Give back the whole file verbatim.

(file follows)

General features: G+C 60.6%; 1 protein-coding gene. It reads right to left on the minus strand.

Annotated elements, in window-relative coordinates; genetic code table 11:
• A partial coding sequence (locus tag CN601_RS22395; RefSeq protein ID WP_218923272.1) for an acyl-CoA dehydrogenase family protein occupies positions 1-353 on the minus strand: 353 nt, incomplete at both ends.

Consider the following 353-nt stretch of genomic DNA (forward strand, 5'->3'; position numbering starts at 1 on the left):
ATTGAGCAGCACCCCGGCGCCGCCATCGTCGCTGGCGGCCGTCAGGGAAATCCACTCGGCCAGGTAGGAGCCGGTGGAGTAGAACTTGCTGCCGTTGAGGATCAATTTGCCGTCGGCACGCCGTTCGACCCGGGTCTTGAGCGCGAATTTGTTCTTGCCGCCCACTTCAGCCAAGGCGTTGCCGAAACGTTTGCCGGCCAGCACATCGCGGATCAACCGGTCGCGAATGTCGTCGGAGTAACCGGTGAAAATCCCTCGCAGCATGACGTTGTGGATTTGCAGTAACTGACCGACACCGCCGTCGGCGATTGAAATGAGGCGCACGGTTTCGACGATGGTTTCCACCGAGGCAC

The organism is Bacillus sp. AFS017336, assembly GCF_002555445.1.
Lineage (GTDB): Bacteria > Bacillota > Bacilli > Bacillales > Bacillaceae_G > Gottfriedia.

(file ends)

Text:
General features: G+C 60.6%; 1 protein-coding gene. It reads right to left on the minus strand.

Annotated elements, in window-relative coordinates; genetic code table 11:
• A partial coding sequence (locus tag CN601_RS22395; RefSeq protein ID WP_218923272.1) for an acyl-CoA dehydrogenase family protein occupies positions 1-353 on the minus strand: 353 nt, incomplete at both ends.

Consider the following 353-nt stretch of genomic DNA (forward strand, 5'->3'; position numbering starts at 1 on the left):
ATTGAGCAGCACCCCGGCGCCGCCATCGTCGCTGGCGGCCGTCAGGGAAATCCACTCGGCCAGGTAGGAGCCGGTGGAGTAGAACTTGCTGCCGTTGAGGATCAATTTGCCGTCGGCACGCCGTTCGACCCGGGTCTTGAGCGCGAATTTGTTCTTGCCGCCCACTTCAGCCAAGGCGTTGCCGAAACGTTTGCCGGCCAGCACATCGCGGATCAACCGGTCGCGAATGTCGTCGGAGTAACCGGTGAAAATCCCTCGCAGCATGACGTTGTGGATTTGCAGTAACTGACCGACACCGCCGTCGGCGATTGAAATGAGGCGCACGGTTTCGACGATGGTTTCCACCGAGGCAC

The organism is Bacillus sp. AFS017336, assembly GCF_002555445.1.
Lineage (GTDB): Bacteria > Bacillota > Bacilli > Bacillales > Bacillaceae_G > Gottfriedia.